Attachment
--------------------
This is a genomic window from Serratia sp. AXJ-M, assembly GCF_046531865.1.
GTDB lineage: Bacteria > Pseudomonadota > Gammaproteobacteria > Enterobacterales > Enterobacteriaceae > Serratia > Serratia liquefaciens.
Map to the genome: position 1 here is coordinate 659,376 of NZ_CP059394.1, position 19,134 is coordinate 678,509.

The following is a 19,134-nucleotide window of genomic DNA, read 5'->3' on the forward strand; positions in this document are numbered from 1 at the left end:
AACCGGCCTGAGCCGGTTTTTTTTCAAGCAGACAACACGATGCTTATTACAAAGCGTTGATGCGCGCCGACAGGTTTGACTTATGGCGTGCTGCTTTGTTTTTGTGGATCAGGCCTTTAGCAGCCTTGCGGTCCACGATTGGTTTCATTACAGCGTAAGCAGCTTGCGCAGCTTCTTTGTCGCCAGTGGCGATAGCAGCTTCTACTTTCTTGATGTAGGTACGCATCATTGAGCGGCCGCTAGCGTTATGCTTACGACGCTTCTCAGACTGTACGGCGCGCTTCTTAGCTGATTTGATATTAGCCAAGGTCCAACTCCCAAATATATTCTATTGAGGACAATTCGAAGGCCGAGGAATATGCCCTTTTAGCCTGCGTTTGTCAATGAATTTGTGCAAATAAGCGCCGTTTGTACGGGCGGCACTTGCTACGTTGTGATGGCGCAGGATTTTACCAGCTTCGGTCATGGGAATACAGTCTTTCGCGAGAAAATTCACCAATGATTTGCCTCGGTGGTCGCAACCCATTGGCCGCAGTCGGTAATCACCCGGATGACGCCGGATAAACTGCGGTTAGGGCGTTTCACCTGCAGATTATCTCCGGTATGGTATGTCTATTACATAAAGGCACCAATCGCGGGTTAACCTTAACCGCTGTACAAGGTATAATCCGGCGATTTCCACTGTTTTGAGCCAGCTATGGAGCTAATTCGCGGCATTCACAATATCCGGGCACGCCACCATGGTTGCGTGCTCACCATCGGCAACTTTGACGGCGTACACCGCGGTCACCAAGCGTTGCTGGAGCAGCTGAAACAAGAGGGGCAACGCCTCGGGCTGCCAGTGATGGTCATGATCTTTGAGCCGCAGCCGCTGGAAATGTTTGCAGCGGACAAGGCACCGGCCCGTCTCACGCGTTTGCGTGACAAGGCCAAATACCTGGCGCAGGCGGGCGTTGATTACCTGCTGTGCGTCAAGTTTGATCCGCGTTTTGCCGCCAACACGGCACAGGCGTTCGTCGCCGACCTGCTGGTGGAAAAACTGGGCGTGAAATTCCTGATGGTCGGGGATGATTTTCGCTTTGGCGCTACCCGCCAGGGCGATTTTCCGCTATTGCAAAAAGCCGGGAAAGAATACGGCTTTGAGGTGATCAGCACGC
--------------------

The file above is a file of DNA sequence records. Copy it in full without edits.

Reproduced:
This is a genomic window from Serratia sp. AXJ-M, assembly GCF_046531865.1.
GTDB lineage: Bacteria > Pseudomonadota > Gammaproteobacteria > Enterobacterales > Enterobacteriaceae > Serratia > Serratia liquefaciens.
Map to the genome: position 1 here is coordinate 659,376 of NZ_CP059394.1, position 19,134 is coordinate 678,509.

The following is a 19,134-nucleotide window of genomic DNA, read 5'->3' on the forward strand; positions in this document are numbered from 1 at the left end:
AACCGGCCTGAGCCGGTTTTTTTTCAAGCAGACAACACGATGCTTATTACAAAGCGTTGATGCGCGCCGACAGGTTTGACTTATGGCGTGCTGCTTTGTTTTTGTGGATCAGGCCTTTAGCAGCCTTGCGGTCCACGATTGGTTTCATTACAGCGTAAGCAGCTTGCGCAGCTTCTTTGTCGCCAGTGGCGATAGCAGCTTCTACTTTCTTGATGTAGGTACGCATCATTGAGCGGCCGCTAGCGTTATGCTTACGACGCTTCTCAGACTGTACGGCGCGCTTCTTAGCTGATTTGATATTAGCCAAGGTCCAACTCCCAAATATATTCTATTGAGGACAATTCGAAGGCCGAGGAATATGCCCTTTTAGCCTGCGTTTGTCAATGAATTTGTGCAAATAAGCGCCGTTTGTACGGGCGGCACTTGCTACGTTGTGATGGCGCAGGATTTTACCAGCTTCGGTCATGGGAATACAGTCTTTCGCGAGAAAATTCACCAATGATTTGCCTCGGTGGTCGCAACCCATTGGCCGCAGTCGGTAATCACCCGGATGACGCCGGATAAACTGCGGTTAGGGCGTTTCACCTGCAGATTATCTCCGGTATGGTATGTCTATTACATAAAGGCACCAATCGCGGGTTAACCTTAACCGCTGTACAAGGTATAATCCGGCGATTTCCACTGTTTTGAGCCAGCTATGGAGCTAATTCGCGGCATTCACAATATCCGGGCACGCCACCATGGTTGCGTGCTCACCATCGGCAACTTTGACGGCGTACACCGCGGTCACCAAGCGTTGCTGGAGCAGCTGAAACAAGAGGGGCAACGCCTCGGGCTGCCAGTGATGGTCATGATCTTTGAGCCGCAGCCGCTGGAAATGTTTGCAGCGGACAAGGCACCGGCCCGTCTCACGCGTTTGCGTGACAAGGCCAAATACCTGGCGCAGGCGGGCGTTGATTACCTGCTGTGCGTCAAGTTTGATCCGCGTTTTGCCGCCAACACGGCACAGGCGTTCGTCGCCGACCTGCTGGTGGAAAAACTGGGCGTGAAATTCCTGATGGTCGGGGATGATTTTCGCTTTGGCGCTACCCGCCAGGGCGATTTTCCGCTATTGCAAAAAGCCGGGAAAGAATACGGCTTTGAGGTGATCAGCACGC